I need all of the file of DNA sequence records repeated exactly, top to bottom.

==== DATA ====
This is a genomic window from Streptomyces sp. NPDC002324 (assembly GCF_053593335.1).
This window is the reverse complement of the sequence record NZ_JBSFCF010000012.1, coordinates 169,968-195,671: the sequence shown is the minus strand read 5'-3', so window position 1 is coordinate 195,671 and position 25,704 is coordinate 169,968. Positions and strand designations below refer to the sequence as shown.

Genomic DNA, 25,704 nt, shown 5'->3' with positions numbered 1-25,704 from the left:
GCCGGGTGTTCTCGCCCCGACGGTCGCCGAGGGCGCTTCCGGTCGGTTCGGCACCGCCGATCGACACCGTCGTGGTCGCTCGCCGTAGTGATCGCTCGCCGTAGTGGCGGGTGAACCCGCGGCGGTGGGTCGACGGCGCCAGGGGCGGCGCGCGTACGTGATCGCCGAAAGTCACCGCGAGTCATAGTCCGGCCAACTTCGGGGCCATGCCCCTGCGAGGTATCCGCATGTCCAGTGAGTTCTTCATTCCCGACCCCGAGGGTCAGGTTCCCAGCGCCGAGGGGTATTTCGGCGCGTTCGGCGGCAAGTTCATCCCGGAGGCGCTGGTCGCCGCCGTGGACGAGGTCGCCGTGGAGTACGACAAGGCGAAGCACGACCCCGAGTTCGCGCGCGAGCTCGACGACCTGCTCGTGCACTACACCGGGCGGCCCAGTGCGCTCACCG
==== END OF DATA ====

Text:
This is a genomic window from Streptomyces sp. NPDC002324 (assembly GCF_053593335.1).
This window is the reverse complement of the sequence record NZ_JBSFCF010000012.1, coordinates 169,968-195,671: the sequence shown is the minus strand read 5'-3', so window position 1 is coordinate 195,671 and position 25,704 is coordinate 169,968. Positions and strand designations below refer to the sequence as shown.

Genomic DNA, 25,704 nt, shown 5'->3' with positions numbered 1-25,704 from the left:
GCCGGGTGTTCTCGCCCCGACGGTCGCCGAGGGCGCTTCCGGTCGGTTCGGCACCGCCGATCGACACCGTCGTGGTCGCTCGCCGTAGTGATCGCTCGCCGTAGTGGCGGGTGAACCCGCGGCGGTGGGTCGACGGCGCCAGGGGCGGCGCGCGTACGTGATCGCCGAAAGTCACCGCGAGTCATAGTCCGGCCAACTTCGGGGCCATGCCCCTGCGAGGTATCCGCATGTCCAGTGAGTTCTTCATTCCCGACCCCGAGGGTCAGGTTCCCAGCGCCGAGGGGTATTTCGGCGCGTTCGGCGGCAAGTTCATCCCGGAGGCGCTGGTCGCCGCCGTGGACGAGGTCGCCGTGGAGTACGACAAGGCGAAGCACGACCCCGAGTTCGCGCGCGAGCTCGACGACCTGCTCGTGCACTACACCGGGCGGCCCAGTGCGCTCACCG